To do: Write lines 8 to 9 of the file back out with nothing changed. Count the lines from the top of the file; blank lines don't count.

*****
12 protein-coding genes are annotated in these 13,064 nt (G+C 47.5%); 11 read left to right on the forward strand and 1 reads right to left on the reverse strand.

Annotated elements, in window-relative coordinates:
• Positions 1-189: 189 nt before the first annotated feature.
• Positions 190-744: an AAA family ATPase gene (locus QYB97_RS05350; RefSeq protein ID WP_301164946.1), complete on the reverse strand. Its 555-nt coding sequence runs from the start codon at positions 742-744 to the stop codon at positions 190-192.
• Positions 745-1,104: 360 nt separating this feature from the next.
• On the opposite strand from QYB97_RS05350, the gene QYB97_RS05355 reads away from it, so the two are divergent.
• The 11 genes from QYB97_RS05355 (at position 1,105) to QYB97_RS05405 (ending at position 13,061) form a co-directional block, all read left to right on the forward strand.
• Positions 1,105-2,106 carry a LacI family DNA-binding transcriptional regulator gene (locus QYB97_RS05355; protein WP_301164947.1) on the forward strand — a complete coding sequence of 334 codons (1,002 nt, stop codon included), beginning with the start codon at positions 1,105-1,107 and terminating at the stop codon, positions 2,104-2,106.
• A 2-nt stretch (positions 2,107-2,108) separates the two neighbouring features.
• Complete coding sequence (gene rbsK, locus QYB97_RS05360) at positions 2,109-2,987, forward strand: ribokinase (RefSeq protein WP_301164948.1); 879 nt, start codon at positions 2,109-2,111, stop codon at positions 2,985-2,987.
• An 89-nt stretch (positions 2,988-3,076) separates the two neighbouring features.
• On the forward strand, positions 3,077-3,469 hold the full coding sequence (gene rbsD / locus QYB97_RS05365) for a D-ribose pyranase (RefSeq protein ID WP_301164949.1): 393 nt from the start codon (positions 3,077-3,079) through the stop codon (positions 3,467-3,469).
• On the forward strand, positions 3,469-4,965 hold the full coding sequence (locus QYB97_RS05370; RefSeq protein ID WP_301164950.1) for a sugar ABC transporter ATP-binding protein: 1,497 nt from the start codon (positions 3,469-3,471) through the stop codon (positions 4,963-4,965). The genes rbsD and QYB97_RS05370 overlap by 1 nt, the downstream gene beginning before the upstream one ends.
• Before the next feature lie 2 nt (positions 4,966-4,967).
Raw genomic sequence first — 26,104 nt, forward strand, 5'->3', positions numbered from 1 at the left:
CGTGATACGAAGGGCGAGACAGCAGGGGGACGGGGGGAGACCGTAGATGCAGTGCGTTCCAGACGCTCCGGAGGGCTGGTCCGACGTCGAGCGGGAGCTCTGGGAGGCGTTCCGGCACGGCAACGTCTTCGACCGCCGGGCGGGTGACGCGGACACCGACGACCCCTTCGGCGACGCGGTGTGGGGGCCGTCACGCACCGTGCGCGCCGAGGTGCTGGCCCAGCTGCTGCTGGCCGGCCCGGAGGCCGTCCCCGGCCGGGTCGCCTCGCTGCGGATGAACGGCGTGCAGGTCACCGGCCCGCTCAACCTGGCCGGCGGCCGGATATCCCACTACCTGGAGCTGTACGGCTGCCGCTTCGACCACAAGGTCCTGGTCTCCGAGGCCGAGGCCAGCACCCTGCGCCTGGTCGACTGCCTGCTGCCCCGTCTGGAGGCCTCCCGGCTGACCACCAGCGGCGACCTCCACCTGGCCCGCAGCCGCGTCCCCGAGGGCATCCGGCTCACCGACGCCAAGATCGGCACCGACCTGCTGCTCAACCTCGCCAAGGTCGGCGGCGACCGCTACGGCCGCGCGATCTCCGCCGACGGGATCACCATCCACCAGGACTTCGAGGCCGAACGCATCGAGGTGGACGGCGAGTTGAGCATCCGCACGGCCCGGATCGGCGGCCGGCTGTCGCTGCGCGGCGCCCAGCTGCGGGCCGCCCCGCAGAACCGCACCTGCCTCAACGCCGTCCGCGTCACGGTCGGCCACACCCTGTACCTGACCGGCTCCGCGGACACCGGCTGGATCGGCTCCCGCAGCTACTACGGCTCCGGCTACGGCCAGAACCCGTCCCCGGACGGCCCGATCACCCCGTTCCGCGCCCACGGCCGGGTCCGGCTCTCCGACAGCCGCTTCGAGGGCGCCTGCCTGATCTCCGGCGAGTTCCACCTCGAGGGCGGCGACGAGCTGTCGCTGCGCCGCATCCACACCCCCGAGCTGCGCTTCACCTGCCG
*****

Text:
• Positions 1,105-2,106 carry a LacI family DNA-binding transcriptional regulator gene (locus QYB97_RS05355; protein WP_301164947.1) on the forward strand — a complete coding sequence of 334 codons (1,002 nt, stop codon included), beginning with the start codon at positions 1,105-1,107 and terminating at the stop codon, positions 2,104-2,106.
• A 2-nt stretch (positions 2,107-2,108) separates the two neighbouring features.